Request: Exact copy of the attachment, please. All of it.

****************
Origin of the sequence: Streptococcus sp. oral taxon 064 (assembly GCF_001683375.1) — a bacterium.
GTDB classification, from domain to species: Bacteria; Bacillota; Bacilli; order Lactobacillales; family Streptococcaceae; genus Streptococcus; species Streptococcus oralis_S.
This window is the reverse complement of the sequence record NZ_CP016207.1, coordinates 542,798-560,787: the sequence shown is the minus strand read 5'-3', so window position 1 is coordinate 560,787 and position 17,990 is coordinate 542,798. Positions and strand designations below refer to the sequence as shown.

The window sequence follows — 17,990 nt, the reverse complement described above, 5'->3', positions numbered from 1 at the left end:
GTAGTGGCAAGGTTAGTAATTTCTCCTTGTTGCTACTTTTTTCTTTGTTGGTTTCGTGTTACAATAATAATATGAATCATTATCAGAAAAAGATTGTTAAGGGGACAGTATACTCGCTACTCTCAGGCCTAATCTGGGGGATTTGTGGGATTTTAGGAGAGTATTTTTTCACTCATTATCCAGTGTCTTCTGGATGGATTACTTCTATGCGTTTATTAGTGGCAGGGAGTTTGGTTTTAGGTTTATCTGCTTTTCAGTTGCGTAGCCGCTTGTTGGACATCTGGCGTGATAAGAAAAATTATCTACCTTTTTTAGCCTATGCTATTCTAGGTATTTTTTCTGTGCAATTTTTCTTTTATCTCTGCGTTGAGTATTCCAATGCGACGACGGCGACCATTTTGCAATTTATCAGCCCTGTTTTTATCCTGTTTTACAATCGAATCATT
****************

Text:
Origin of the sequence: Streptococcus sp. oral taxon 064 (assembly GCF_001683375.1) — a bacterium.
GTDB classification, from domain to species: Bacteria; Bacillota; Bacilli; order Lactobacillales; family Streptococcaceae; genus Streptococcus; species Streptococcus oralis_S.
This window is the reverse complement of the sequence record NZ_CP016207.1, coordinates 542,798-560,787: the sequence shown is the minus strand read 5'-3', so window position 1 is coordinate 560,787 and position 17,990 is coordinate 542,798. Positions and strand designations below refer to the sequence as shown.

The window sequence follows — 17,990 nt, the reverse complement described above, 5'->3', positions numbered from 1 at the left end:
GTAGTGGCAAGGTTAGTAATTTCTCCTTGTTGCTACTTTTTTCTTTGTTGGTTTCGTGTTACAATAATAATATGAATCATTATCAGAAAAAGATTGTTAAGGGGACAGTATACTCGCTACTCTCAGGCCTAATCTGGGGGATTTGTGGGATTTTAGGAGAGTATTTTTTCACTCATTATCCAGTGTCTTCTGGATGGATTACTTCTATGCGTTTATTAGTGGCAGGGAGTTTGGTTTTAGGTTTATCTGCTTTTCAGTTGCGTAGCCGCTTGTTGGACATCTGGCGTGATAAGAAAAATTATCTACCTTTTTTAGCCTATGCTATTCTAGGTATTTTTTCTGTGCAATTTTTCTTTTATCTCTGCGTTGAGTATTCCAATGCGACGACGGCGACCATTTTGCAATTTATCAGCCCTGTTTTTATCCTGTTTTACAATCGAATCATT